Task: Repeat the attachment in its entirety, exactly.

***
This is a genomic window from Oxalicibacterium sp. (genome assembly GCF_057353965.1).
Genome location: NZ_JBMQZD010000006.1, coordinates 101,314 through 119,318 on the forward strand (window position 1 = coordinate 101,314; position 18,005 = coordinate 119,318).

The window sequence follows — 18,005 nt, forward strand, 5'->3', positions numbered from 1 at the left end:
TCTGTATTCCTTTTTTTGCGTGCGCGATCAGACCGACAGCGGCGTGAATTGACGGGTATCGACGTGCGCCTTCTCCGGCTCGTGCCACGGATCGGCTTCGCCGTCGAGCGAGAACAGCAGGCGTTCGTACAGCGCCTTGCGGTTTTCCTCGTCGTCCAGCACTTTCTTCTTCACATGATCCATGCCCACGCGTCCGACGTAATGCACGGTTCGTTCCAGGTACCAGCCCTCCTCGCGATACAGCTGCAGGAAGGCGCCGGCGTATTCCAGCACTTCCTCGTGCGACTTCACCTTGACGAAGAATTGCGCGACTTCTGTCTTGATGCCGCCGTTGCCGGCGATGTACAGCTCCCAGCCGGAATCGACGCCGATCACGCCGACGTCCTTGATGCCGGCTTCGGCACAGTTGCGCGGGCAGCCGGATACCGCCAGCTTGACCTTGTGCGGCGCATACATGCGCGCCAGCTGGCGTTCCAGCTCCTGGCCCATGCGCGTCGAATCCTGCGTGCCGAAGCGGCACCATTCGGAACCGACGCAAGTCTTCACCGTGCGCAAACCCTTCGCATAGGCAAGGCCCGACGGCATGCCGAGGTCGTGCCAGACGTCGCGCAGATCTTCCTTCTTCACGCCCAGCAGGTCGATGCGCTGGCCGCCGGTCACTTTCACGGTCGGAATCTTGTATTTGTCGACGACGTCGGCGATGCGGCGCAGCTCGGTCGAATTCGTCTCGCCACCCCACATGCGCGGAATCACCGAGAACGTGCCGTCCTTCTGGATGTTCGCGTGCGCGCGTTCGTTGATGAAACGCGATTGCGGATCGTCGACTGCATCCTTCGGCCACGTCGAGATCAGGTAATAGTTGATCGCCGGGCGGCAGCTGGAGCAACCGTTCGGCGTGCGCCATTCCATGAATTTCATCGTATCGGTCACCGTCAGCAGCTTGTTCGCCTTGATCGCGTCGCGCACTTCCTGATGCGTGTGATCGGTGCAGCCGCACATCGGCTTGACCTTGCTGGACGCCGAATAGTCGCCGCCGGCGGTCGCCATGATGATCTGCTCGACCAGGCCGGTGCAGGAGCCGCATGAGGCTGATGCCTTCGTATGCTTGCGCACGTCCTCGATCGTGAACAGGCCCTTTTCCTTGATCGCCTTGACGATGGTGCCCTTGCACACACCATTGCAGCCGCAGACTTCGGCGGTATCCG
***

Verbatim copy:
This is a genomic window from Oxalicibacterium sp. (genome assembly GCF_057353965.1).
Genome location: NZ_JBMQZD010000006.1, coordinates 101,314 through 119,318 on the forward strand (window position 1 = coordinate 101,314; position 18,005 = coordinate 119,318).

The window sequence follows — 18,005 nt, forward strand, 5'->3', positions numbered from 1 at the left end:
TCTGTATTCCTTTTTTTGCGTGCGCGATCAGACCGACAGCGGCGTGAATTGACGGGTATCGACGTGCGCCTTCTCCGGCTCGTGCCACGGATCGGCTTCGCCGTCGAGCGAGAACAGCAGGCGTTCGTACAGCGCCTTGCGGTTTTCCTCGTCGTCCAGCACTTTCTTCTTCACATGATCCATGCCCACGCGTCCGACGTAATGCACGGTTCGTTCCAGGTACCAGCCCTCCTCGCGATACAGCTGCAGGAAGGCGCCGGCGTATTCCAGCACTTCCTCGTGCGACTTCACCTTGACGAAGAATTGCGCGACTTCTGTCTTGATGCCGCCGTTGCCGGCGATGTACAGCTCCCAGCCGGAATCGACGCCGATCACGCCGACGTCCTTGATGCCGGCTTCGGCACAGTTGCGCGGGCAGCCGGATACCGCCAGCTTGACCTTGTGCGGCGCATACATGCGCGCCAGCTGGCGTTCCAGCTCCTGGCCCATGCGCGTCGAATCCTGCGTGCCGAAGCGGCACCATTCGGAACCGACGCAAGTCTTCACCGTGCGCAAACCCTTCGCATAGGCAAGGCCCGACGGCATGCCGAGGTCGTGCCAGACGTCGCGCAGATCTTCCTTCTTCACGCCCAGCAGGTCGATGCGCTGGCCGCCGGTCACTTTCACGGTCGGAATCTTGTATTTGTCGACGACGTCGGCGATGCGGCGCAGCTCGGTCGAATTCGTCTCGCCACCCCACATGCGCGGAATCACCGAGAACGTGCCGTCCTTCTGGATGTTCGCGTGCGCGCGTTCGTTGATGAAACGCGATTGCGGATCGTCGACTGCATCCTTCGGCCACGTCGAGATCAGGTAATAGTTGATCGCCGGGCGGCAGCTGGAGCAACCGTTCGGCGTGCGCCATTCCATGAATTTCATCGTATCGGTCACCGTCAGCAGCTTGTTCGCCTTGATCGCGTCGCGCACTTCCTGATGCGTGTGATCGGTGCAGCCGCACATCGGCTTGACCTTGCTGGACGCCGAATAGTCGCCGCCGGCGGTCGCCATGATGATCTGCTCGACCAGGCCGGTGCAGGAGCCGCATGAGGCTGATGCCTTCGTATGCTTGCGCACGTCCTCGATCGTGAACAGGCCCTTTTCCTTGATCGCCTTGACGATGGTGCCCTTGCACACACCATTGCAGCCGCAGACTTCGGCGGTATCCG